We all have power, and we all use power in every action, relationship, or conversation. But the feast of Christ The King helps us see Jesus’ power as a paradox. Jesus was powerful not by violence, but by his powerlessness.
Picture a room full of powerful “movers and shakers” of industry. Then picture a baby being brought into the room. There is a sudden lull in conversation as the most unlikely people start talking “goo-goo, ga-ga,” and others stand back in a kind of wonder, just gazing at this miracle of new life. So the baby has power, but the baby does nothing to exert its power; the power is in the way people react to the innocence, the truth, the vulnerability of a baby.
Have you ever used the phrase, “Go ahead—make my day”? We all know, most of us react to violence by becoming violent. It’s like saying, “It was okay for you to use violence against me—because now I’m going to use it against you!” Not smart at all.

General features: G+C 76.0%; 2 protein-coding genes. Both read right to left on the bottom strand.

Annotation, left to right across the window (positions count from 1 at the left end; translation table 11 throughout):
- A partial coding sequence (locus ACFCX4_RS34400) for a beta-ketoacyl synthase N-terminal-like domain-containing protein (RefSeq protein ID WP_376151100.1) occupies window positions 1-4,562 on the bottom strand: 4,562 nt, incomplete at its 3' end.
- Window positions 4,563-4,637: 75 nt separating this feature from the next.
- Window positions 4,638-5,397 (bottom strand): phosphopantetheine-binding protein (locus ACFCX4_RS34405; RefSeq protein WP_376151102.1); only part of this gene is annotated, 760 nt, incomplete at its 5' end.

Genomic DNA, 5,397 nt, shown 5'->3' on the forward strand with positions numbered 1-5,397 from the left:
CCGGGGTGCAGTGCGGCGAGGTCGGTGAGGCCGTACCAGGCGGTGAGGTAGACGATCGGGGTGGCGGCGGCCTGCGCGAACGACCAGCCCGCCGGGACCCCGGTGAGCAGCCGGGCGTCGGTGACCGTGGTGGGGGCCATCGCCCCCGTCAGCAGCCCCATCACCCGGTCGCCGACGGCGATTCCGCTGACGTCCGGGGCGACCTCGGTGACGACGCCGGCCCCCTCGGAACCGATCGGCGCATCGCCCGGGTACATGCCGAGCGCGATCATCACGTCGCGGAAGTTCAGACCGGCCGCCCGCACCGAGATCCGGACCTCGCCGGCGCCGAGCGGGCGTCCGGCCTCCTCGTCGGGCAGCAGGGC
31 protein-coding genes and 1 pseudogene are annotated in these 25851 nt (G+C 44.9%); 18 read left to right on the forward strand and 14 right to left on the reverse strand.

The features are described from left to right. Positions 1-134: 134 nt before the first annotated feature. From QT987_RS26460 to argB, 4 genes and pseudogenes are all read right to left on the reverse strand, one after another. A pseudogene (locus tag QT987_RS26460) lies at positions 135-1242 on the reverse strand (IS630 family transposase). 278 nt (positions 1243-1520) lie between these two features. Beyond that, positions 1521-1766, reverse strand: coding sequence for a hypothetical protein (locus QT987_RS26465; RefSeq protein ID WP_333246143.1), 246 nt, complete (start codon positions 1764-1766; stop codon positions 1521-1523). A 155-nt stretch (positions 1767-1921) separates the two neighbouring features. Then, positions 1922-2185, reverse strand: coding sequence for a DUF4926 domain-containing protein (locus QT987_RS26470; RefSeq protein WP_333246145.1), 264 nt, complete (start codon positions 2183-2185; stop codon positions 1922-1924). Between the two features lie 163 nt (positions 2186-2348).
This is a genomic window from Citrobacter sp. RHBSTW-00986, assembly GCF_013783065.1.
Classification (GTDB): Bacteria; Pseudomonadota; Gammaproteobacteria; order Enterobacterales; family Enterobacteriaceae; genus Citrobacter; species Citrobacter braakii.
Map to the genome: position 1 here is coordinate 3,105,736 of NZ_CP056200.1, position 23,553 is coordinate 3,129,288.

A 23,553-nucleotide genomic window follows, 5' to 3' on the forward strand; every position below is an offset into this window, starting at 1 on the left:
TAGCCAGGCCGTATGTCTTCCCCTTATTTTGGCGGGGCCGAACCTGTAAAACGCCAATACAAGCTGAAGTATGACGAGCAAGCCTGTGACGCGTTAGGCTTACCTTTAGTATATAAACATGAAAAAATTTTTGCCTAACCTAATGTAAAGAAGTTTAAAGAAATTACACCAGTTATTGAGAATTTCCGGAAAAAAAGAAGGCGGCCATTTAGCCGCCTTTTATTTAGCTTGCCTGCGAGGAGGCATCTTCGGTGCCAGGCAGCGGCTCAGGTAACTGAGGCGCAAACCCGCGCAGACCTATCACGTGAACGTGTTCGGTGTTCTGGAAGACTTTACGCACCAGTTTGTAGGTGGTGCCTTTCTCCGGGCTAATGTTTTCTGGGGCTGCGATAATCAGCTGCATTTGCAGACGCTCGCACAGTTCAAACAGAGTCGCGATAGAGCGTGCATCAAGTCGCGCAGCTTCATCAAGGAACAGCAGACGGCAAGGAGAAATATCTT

Jesus’ power came from living his message of love and nonviolence. When we serve the King of Truth by bringing justice and peace to a cheating and violent world, we, too, face persecution, even death. All the martyrs, all who work for justice know this, from Martin Luther King to Erin Brockovich—and you?
Christ the King of Peace asks us to end selfishness, and our addictions to money and pleasure, and to live as if we are the only hope some people have. Because we are the only one whose ears may hear a particular person in need. Let us all embrace the powerlessness of Jesus, and find the power of love there.